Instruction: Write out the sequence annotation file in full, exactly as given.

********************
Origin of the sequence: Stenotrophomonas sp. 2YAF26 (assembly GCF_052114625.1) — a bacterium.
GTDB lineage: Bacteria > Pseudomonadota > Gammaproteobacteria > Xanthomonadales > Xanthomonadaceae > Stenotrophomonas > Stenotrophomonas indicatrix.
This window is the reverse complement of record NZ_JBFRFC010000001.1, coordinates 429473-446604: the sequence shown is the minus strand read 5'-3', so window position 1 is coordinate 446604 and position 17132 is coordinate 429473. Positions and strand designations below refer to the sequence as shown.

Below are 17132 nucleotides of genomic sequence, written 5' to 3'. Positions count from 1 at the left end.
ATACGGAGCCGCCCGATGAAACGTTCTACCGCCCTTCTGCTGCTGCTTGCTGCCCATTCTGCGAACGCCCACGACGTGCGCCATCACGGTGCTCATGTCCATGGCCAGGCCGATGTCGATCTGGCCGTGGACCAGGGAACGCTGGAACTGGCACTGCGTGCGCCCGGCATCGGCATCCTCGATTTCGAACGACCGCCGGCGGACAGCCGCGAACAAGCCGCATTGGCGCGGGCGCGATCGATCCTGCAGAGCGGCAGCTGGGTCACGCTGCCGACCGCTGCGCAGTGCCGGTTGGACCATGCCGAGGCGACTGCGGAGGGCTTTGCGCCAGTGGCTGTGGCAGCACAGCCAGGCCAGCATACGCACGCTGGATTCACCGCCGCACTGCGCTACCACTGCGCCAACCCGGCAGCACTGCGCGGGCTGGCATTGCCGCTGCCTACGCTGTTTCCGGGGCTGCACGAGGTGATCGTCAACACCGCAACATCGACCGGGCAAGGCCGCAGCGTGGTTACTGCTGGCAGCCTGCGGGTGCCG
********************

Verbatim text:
Origin of the sequence: Stenotrophomonas sp. 2YAF26 (assembly GCF_052114625.1) — a bacterium.
GTDB lineage: Bacteria > Pseudomonadota > Gammaproteobacteria > Xanthomonadales > Xanthomonadaceae > Stenotrophomonas > Stenotrophomonas indicatrix.
This window is the reverse complement of record NZ_JBFRFC010000001.1, coordinates 429473-446604: the sequence shown is the minus strand read 5'-3', so window position 1 is coordinate 446604 and position 17132 is coordinate 429473. Positions and strand designations below refer to the sequence as shown.

Below are 17132 nucleotides of genomic sequence, written 5' to 3'. Positions count from 1 at the left end.
ATACGGAGCCGCCCGATGAAACGTTCTACCGCCCTTCTGCTGCTGCTTGCTGCCCATTCTGCGAACGCCCACGACGTGCGCCATCACGGTGCTCATGTCCATGGCCAGGCCGATGTCGATCTGGCCGTGGACCAGGGAACGCTGGAACTGGCACTGCGTGCGCCCGGCATCGGCATCCTCGATTTCGAACGACCGCCGGCGGACAGCCGCGAACAAGCCGCATTGGCGCGGGCGCGATCGATCCTGCAGAGCGGCAGCTGGGTCACGCTGCCGACCGCTGCGCAGTGCCGGTTGGACCATGCCGAGGCGACTGCGGAGGGCTTTGCGCCAGTGGCTGTGGCAGCACAGCCAGGCCAGCATACGCACGCTGGATTCACCGCCGCACTGCGCTACCACTGCGCCAACCCGGCAGCACTGCGCGGGCTGGCATTGCCGCTGCCTACGCTGTTTCCGGGGCTGCACGAGGTGATCGTCAACACCGCAACATCGACCGGGCAAGGCCGCAGCGTGGTTACTGCTGGCAGCCTGCGGGTGCCG